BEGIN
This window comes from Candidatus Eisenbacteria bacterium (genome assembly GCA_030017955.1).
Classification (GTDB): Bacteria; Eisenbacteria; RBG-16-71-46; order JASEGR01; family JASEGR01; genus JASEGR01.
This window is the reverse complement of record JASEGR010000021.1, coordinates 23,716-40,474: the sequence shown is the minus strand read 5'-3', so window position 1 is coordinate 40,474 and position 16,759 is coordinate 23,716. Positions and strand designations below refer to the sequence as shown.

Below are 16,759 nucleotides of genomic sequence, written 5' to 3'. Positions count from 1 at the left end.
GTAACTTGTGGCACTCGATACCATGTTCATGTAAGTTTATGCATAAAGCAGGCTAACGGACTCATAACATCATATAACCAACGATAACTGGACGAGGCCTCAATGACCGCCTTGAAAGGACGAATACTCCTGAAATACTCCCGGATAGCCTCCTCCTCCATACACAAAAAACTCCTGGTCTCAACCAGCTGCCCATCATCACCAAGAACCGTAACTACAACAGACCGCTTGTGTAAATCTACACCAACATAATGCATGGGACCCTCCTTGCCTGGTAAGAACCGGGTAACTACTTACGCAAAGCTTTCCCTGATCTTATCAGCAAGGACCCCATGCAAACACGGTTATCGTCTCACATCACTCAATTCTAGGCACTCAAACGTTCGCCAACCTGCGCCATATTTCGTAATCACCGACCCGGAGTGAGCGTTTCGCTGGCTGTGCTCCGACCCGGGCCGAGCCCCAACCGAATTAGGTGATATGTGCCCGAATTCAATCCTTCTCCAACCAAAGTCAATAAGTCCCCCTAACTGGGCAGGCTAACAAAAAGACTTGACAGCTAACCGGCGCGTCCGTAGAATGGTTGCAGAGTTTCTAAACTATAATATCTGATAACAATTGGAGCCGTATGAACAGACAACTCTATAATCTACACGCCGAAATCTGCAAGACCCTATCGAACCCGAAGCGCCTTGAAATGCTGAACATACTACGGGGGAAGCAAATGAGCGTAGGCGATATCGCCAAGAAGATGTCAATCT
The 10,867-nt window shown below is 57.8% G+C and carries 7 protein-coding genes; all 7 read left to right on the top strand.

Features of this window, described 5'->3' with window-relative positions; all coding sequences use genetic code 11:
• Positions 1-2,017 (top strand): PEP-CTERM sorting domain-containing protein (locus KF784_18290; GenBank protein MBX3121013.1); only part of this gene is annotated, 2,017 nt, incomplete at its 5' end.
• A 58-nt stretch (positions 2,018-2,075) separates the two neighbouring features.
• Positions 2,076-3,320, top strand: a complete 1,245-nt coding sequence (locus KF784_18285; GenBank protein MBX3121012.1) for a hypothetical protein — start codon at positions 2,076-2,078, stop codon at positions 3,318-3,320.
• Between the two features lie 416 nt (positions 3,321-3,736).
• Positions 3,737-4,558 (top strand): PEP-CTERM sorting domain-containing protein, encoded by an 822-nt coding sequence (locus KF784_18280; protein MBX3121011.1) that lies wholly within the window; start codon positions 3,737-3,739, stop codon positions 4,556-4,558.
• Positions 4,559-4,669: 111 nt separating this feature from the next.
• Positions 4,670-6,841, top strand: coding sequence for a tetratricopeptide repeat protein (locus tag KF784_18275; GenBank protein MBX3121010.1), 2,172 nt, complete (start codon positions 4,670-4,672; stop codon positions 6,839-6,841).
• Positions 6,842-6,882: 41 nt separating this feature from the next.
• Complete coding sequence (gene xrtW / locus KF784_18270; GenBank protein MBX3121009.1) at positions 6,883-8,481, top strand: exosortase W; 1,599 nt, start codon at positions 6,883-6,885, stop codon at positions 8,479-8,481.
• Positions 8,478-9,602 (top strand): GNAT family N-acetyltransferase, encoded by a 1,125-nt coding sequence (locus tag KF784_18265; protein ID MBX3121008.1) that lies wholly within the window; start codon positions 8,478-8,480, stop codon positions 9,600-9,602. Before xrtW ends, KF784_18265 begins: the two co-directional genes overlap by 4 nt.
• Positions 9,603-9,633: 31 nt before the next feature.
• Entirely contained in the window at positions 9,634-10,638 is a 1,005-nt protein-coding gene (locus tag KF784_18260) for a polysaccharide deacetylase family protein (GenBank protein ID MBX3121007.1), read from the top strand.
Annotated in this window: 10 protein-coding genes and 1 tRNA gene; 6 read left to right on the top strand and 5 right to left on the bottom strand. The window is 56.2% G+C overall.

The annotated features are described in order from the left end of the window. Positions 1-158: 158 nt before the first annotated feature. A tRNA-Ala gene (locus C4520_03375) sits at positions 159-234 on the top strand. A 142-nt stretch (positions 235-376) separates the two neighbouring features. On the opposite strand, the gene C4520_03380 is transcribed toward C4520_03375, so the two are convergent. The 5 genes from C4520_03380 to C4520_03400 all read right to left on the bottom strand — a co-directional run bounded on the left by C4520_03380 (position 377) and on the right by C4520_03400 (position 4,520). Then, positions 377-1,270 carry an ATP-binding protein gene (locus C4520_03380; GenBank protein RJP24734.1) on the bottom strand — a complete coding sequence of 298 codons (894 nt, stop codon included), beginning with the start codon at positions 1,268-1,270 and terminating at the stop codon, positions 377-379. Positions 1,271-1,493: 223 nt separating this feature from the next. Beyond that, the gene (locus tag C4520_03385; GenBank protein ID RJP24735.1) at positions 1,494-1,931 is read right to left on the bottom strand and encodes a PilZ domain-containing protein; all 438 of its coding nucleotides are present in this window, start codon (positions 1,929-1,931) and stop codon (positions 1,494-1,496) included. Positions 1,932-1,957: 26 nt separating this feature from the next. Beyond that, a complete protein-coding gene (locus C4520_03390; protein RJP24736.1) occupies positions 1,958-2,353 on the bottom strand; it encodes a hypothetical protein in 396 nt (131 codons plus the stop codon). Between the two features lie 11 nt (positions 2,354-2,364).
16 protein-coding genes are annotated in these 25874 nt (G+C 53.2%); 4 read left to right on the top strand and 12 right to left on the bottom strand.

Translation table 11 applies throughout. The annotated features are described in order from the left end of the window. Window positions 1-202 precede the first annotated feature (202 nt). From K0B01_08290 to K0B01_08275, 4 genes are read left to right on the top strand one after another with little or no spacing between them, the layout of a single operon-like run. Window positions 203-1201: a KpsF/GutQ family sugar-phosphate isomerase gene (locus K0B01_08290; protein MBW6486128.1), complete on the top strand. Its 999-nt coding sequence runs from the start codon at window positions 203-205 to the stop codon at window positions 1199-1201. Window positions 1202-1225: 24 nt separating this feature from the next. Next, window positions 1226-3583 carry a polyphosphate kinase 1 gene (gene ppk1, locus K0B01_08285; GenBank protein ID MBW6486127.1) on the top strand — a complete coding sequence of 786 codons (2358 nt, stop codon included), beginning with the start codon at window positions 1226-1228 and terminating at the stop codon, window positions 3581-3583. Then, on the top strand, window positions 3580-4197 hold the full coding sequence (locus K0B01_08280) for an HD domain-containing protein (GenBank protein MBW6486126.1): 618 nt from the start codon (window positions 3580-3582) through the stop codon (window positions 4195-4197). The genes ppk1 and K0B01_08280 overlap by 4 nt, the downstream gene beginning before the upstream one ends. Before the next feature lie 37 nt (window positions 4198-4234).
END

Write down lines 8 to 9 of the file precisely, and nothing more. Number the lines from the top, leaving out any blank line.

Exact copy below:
• Positions 1-2,017 (top strand): PEP-CTERM sorting domain-containing protein (locus KF784_18290; GenBank protein MBX3121013.1); only part of this gene is annotated, 2,017 nt, incomplete at its 5' end.
• A 58-nt stretch (positions 2,018-2,075) separates the two neighbouring features.